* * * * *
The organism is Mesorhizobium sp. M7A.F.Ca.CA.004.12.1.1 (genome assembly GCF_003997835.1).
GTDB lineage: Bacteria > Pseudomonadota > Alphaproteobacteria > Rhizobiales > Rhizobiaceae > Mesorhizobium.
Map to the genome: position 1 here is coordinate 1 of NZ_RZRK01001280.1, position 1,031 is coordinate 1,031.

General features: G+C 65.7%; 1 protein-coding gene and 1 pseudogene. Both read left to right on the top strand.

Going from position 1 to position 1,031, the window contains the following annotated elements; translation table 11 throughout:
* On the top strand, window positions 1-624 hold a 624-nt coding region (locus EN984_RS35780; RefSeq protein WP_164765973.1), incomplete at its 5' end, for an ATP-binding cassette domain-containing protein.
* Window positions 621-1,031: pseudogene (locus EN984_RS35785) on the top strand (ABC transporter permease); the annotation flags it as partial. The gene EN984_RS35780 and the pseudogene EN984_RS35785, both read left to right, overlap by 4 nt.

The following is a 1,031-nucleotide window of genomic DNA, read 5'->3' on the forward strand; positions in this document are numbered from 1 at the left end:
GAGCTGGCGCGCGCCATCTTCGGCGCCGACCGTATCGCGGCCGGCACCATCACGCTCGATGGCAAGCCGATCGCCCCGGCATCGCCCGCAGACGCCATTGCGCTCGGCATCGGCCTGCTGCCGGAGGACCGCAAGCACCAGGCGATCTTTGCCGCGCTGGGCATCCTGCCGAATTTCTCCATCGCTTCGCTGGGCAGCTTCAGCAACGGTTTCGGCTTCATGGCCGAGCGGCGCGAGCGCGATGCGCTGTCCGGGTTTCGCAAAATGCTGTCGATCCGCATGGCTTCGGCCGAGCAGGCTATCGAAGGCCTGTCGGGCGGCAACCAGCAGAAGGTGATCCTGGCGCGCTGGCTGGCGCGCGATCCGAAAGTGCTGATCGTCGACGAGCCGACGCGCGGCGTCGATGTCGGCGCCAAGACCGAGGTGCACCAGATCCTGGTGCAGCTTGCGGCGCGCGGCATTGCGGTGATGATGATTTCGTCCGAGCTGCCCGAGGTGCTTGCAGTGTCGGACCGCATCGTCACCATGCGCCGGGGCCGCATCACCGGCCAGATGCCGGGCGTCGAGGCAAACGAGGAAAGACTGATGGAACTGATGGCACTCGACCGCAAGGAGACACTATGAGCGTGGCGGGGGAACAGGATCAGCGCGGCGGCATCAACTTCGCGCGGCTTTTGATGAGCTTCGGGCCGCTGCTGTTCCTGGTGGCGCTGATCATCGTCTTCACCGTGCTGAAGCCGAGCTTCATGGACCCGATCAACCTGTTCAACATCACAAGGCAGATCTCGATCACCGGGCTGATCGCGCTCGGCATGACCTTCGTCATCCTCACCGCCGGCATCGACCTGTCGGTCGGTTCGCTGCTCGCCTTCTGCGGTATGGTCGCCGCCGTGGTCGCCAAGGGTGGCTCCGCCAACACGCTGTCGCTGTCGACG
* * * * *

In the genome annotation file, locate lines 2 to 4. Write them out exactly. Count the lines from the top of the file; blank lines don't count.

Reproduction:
GTDB lineage: Bacteria > Pseudomonadota > Alphaproteobacteria > Rhizobiales > Rhizobiaceae > Mesorhizobium.
Map to the genome: position 1 here is coordinate 1 of NZ_RZRK01001280.1, position 1,031 is coordinate 1,031.

General features: G+C 65.7%; 1 protein-coding gene and 1 pseudogene. Both read left to right on the top strand.